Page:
Accrued Interest

The amount of interest accrued on a loan or other financial obligation on a particular date but not yet paid

Author: Christopher Haynes
Christopher Haynes
Christopher Haynes
Asset Management | Investment Banking

Chris currently works as an investment associate with Ascension Ventures, a strategic healthcare venture fund that invests on behalf of thirteen of the nation's leading health systems with $88 billion in combined operating revenue. Previously, Chris served as an investment analyst with New Holland Capital, a hedge fund-of-funds asset management firm with $20 billion under management, and as an investment banking analyst in SunTrust Robinson Humphrey's Financial Sponsor Group.

Chris graduated Magna Cum Laude from the University of Florida with a Bachelor of Arts in Economics and earned a Master of Finance (MSF) from the Olin School of Business at Washington University in St. Louis.

Reviewed By: Patrick Curtis
Patrick Curtis
Patrick Curtis
Private Equity | Investment Banking

Prior to becoming our CEO & Founder at Wall Street Oasis, Patrick spent three years as a Private Equity Associate for Tailwind Capital in New York and two years as an Investment Banking Analyst at Rothschild.

Patrick has an MBA in Entrepreneurial Management from The Wharton School and a BA in Economics from Williams College.

Last Updated:October 29, 2023

What Is Accrued Interest?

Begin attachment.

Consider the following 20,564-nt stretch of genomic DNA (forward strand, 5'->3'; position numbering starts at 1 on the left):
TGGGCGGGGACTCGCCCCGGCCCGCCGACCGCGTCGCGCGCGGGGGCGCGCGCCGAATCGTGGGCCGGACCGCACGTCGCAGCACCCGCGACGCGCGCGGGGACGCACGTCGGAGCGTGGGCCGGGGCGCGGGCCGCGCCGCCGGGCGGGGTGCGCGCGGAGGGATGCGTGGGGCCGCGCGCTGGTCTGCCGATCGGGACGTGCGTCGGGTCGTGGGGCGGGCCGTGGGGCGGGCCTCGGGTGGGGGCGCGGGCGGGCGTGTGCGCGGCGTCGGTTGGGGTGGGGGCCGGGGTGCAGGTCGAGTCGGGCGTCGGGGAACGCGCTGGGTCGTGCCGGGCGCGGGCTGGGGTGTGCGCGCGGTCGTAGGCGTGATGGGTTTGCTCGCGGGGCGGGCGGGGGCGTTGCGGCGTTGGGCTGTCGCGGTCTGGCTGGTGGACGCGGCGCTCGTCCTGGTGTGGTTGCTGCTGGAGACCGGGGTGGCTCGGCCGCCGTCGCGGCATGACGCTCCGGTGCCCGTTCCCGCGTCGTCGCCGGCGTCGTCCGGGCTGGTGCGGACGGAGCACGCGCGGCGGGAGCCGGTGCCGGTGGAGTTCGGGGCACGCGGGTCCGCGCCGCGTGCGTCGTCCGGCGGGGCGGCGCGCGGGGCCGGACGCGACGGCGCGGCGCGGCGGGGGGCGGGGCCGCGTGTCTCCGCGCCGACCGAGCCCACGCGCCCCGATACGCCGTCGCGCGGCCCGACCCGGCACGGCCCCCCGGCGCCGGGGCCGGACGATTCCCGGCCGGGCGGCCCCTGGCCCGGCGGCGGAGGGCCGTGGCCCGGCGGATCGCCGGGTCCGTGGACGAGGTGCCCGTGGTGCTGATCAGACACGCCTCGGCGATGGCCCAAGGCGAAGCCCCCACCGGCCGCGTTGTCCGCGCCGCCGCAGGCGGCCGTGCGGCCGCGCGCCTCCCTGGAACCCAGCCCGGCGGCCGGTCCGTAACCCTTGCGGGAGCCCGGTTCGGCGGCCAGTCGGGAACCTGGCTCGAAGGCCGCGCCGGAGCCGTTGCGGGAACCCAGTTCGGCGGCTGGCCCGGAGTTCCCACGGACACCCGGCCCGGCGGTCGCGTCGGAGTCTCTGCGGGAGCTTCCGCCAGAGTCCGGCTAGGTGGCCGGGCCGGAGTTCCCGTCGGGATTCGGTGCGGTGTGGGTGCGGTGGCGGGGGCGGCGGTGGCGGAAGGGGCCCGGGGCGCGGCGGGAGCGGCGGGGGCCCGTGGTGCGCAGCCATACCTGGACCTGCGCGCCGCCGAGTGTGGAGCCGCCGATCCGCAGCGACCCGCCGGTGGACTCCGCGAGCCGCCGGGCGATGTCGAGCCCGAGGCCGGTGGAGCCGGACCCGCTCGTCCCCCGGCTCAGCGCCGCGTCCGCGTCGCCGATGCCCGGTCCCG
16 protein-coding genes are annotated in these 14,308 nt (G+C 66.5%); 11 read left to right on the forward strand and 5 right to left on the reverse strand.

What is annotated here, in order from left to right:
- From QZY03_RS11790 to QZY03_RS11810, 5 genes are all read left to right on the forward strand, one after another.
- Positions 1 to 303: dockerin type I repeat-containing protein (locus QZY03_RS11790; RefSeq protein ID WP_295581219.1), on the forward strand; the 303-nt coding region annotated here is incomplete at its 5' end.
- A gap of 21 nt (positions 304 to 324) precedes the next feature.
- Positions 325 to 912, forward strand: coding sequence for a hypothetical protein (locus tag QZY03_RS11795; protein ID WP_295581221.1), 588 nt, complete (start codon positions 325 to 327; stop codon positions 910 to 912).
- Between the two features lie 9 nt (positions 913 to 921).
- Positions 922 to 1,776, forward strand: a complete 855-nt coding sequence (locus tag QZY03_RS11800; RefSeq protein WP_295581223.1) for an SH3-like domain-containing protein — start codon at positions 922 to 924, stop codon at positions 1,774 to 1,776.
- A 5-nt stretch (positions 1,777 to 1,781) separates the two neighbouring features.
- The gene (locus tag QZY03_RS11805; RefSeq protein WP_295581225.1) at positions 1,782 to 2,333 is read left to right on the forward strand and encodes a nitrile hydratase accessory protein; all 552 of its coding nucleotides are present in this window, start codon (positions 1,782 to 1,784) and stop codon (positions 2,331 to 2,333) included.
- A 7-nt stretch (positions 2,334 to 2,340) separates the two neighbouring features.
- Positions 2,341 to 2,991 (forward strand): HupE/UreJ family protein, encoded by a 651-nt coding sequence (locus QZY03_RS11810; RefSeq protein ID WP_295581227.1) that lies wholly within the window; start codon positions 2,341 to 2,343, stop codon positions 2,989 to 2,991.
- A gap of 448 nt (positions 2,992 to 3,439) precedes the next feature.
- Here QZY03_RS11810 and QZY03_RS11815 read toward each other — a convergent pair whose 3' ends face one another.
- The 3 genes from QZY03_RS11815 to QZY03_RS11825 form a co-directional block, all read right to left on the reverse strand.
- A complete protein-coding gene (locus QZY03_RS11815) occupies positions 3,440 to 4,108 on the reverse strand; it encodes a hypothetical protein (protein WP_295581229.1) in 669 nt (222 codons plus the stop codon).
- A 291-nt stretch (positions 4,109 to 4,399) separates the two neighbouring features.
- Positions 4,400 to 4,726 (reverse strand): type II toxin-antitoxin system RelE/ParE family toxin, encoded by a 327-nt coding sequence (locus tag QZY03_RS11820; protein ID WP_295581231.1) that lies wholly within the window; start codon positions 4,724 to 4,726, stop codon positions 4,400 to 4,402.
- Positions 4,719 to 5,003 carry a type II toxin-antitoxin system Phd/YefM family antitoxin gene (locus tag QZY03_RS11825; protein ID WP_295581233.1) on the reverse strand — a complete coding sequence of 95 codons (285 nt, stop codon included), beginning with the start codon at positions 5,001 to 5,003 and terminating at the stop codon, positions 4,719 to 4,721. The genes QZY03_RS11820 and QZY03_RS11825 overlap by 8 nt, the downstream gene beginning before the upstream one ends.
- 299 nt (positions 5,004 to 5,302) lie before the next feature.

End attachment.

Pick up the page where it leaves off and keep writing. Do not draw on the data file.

Accrued Interest refers to the interest that has been earned or charged on a loan or financial obligation but has not been paid yet. This can be money that a borrower owes or a lender expects to receive.

When we talk about accrued interest in the context of corporate bonds, it's the interest that has accumulated since the last time it was paid. This concept is a characteristic of accrual accounting and follows revenue recognition guidelines and adjustment accounting principles.

In accounting, accrued interest is recorded as an adjustment at the end of a specific accounting period. This helps keep financial records accurate. Then, on the first day of the next period, this entry is reversed.

For example, assume that interest is paid on the 22nd of each month and the settlement period is at the end of each calendar month. For September, an 8-day interest date from 23rd to 30th is required. It will be posted as part of the adjustment journal at the end of the month.

Whether this accrued interest is considered income or an expense depends on whether a company is lending money or borrowing it. If a company is lending money, the accrued interest is treated as income. If it's borrowing money, the accrued interest is seen as an expense.

Additionally, any part of this accrued interest that remains unpaid or uncollected is listed on the company's balance sheet as either an asset (if the company expects to receive it) or a liability (if the company owes it). This accrued interest is expected to be settled within a year and is usually categorized as a current asset or a current liability, depending on whether it's money the company will receive or has to pay out soon.

Key Takeaways

  • Accrued interest in accounting refers to the amount of interest that has accumulated on a financial obligation but has not been paid yet. It can be income for lenders or an expense for borrowers.